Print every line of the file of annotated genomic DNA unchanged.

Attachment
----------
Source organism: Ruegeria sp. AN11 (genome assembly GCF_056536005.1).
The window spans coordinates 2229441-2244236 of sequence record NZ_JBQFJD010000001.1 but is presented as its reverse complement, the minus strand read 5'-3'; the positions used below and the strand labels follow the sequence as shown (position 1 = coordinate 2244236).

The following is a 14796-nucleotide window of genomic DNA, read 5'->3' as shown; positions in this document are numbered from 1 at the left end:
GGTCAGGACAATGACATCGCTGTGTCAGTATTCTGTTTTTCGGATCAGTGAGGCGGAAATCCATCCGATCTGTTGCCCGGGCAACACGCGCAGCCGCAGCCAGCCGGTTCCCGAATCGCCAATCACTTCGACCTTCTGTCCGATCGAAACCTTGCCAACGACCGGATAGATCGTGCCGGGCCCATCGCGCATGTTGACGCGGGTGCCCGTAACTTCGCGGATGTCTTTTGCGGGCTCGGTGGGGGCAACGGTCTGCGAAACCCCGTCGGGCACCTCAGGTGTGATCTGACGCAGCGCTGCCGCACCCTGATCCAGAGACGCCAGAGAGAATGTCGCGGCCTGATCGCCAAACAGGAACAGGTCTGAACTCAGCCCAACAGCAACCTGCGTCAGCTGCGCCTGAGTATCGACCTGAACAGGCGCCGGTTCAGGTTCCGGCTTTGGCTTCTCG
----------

Source organism: Ruegeria sp. AN11 (genome assembly GCF_056536005.1).
The window spans coordinates 2229441-2244236 of sequence record NZ_JBQFJD010000001.1 but is presented as its reverse complement, the minus strand read 5'-3'; the positions used below and the strand labels follow the sequence as shown (position 1 = coordinate 2244236).

The following is a 14796-nucleotide window of genomic DNA, read 5'->3' as shown; positions in this document are numbered from 1 at the left end:
GGTCAGGACAATGACATCGCTGTGTCAGTATTCTGTTTTTCGGATCAGTGAGGCGGAAATCCATCCGATCTGTTGCCCGGGCAACACGCGCAGCCGCAGCCAGCCGGTTCCCGAATCGCCAATCACTTCGACCTTCTGTCCGATCGAAACCTTGCCAACGACCGGATAGATCGTGCCGGGCCCATCGCGCATGTTGACGCGGGTGCCCGTAACTTCGCGGATGTCTTTTGCGGGCTCGGTGGGGGCAACGGTCTGCGAAACCCCGTCGGGCACCTCAGGTGTGATCTGACGCAGCGCTGCCGCACCCTGATCCAGAGACGCCAGAGAGAATGTCGCGGCCTGATCGCCAAACAGGAACAGGTCTGAACTCAGCCCAACAGCAACCTGCGTCAGCTGCGCCTGAGTATCGACCTGAACAGGCGCCGGTTCAGGTTCCGGCTTTGGCTTCTCG